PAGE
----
Bahrain suspends reconciliation talks with opposition groups

MANAMA (Reuters) - The Bahraini government has officially suspended reconciliation talks with opposition groups aimed at ending nearly three years of political deadlock in the U.S.-allied country.

Anti-government protesters carrying Bahraini flags and photos of Shi'ite scholar Isa Qassim march during an anti-government rally organized by main opposition group al-Wefaq in Budaiya, west of Manama, January 3, 2014. REUTERS/Stringer

State news agency BNA said late on Wednesday that government representatives made the decision after opposition members failed to show up for a scheduled meeting in Manama.

The breakdown raises the prospect of more political instability on the Sunni-ruled island, home to the U.S. Fifth Fleet, which has been hit by bouts of civil unrest since mass protests led by the majority Shi’ites in 2011.

The opposition stopped attending the meetings as long ago as September to protest against the arrest of Khalil al-Marzouq, a senior leader of the opposition group Al-Wefaq, on charges of inciting terrorism.

A government spokesman was not immediately available to comment on Thursday.

“The participants in the National Dialogue have today decided to suspend sessions. They have announced their decision after attending the 28th session,” the news agency, BNA, said.

The agency said government representatives and members of parliament blamed “five political associations” for the breakdown in dialogue.

Marzouq, who has since been released on bail, blamed the government for the collapse and said the opposition was still committed to dialogue.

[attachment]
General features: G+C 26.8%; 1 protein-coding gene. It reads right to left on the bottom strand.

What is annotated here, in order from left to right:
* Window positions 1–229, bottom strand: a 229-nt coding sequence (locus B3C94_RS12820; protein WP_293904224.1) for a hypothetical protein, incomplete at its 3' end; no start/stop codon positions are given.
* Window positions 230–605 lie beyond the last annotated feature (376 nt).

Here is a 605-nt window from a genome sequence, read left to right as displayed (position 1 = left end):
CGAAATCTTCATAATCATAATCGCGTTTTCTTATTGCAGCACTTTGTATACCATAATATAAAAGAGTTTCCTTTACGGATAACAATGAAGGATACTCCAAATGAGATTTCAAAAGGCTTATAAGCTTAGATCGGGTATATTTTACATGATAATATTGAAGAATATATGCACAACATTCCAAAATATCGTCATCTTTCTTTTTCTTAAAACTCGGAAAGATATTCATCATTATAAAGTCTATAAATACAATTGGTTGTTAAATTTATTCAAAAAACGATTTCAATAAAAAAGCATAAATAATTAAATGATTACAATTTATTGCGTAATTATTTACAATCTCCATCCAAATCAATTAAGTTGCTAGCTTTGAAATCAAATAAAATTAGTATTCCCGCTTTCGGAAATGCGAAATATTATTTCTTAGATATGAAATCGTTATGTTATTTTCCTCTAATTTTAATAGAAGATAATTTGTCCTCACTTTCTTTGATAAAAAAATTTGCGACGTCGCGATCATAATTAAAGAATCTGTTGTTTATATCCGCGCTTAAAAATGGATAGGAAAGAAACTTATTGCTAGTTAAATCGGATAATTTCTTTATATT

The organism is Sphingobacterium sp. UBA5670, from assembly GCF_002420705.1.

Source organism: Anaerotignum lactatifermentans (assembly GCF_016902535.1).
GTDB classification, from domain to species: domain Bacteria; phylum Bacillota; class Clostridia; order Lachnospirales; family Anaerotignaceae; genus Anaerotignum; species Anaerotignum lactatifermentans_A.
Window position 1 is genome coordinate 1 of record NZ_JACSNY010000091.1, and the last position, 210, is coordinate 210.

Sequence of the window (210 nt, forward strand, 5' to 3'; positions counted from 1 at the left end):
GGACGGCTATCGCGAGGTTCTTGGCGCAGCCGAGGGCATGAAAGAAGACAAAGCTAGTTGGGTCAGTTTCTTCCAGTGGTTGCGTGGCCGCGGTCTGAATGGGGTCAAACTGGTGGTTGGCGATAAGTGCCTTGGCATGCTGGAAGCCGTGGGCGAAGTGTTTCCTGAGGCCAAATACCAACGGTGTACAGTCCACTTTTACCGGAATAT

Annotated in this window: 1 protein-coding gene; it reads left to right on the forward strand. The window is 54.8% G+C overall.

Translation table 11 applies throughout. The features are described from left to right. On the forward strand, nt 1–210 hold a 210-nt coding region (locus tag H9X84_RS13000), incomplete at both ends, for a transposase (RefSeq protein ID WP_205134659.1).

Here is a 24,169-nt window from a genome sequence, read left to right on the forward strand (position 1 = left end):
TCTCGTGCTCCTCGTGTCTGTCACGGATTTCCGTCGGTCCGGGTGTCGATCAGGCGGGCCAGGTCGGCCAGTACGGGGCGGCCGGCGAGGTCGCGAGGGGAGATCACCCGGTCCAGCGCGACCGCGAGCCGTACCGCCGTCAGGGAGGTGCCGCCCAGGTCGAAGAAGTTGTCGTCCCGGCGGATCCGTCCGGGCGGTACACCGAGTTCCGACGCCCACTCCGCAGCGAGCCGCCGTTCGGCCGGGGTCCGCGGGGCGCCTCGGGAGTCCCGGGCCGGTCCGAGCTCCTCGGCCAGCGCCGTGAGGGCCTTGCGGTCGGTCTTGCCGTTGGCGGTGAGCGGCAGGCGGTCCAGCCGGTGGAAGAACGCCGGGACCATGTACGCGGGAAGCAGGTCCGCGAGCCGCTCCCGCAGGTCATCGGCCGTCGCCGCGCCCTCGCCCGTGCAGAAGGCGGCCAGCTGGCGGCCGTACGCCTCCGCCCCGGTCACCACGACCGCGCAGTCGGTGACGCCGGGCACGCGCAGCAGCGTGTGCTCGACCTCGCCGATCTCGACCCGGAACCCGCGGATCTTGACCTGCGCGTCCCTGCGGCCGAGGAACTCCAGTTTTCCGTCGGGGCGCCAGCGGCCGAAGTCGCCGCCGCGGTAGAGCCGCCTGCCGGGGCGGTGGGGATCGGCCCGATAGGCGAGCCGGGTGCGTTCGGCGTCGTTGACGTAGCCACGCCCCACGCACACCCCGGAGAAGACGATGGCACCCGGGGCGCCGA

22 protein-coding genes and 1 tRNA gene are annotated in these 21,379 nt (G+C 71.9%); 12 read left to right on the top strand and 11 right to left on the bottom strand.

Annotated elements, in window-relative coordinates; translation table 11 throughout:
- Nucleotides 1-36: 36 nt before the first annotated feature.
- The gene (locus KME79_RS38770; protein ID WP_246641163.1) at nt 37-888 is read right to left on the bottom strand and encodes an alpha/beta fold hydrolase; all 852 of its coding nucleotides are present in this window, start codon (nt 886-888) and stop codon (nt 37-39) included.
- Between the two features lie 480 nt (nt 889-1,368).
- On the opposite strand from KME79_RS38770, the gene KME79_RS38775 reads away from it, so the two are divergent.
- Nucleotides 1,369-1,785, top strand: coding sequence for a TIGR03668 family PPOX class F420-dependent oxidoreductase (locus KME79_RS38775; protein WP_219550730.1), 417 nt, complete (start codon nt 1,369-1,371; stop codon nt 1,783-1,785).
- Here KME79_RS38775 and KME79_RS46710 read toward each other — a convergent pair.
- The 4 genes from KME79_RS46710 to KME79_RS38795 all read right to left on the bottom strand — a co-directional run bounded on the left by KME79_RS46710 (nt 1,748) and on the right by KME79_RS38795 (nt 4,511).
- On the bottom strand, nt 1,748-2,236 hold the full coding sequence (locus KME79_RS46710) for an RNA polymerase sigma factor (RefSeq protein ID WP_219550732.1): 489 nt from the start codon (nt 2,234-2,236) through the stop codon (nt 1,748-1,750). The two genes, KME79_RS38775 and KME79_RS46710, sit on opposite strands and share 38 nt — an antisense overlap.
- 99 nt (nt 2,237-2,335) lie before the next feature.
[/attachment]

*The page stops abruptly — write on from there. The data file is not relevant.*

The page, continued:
“The Authority had not been looking for partners ... because it does not believe in partnership,” Marzouq said in comments carried by Wefaq’s website.

The talks began in February last year, part of a new drive to end two years of political deadlock after mass protests led by majority Shi’ite Muslims erupted in early 2011 demanding reforms and a bigger share in the Sunni-led government.

But the talks made little progress, with both sides unable to compromise on the opposition’s main demands for a constitutional monarchy and a government formed from within an elected parliament.

The unrest has turned the small state into a frontline in a region-wide tussle for influence between Shi’ite Muslim Iran and Sunni Arab states such as Saudi Arabia.

Representatives of the government and parliament said they would continue “consultations and national work towards consolidating political gains”, BNA said without elaborating.

Reporting by Sami Aboudi; editing by Yara Bayoumy, John Stonestreet, Elizabeth Piper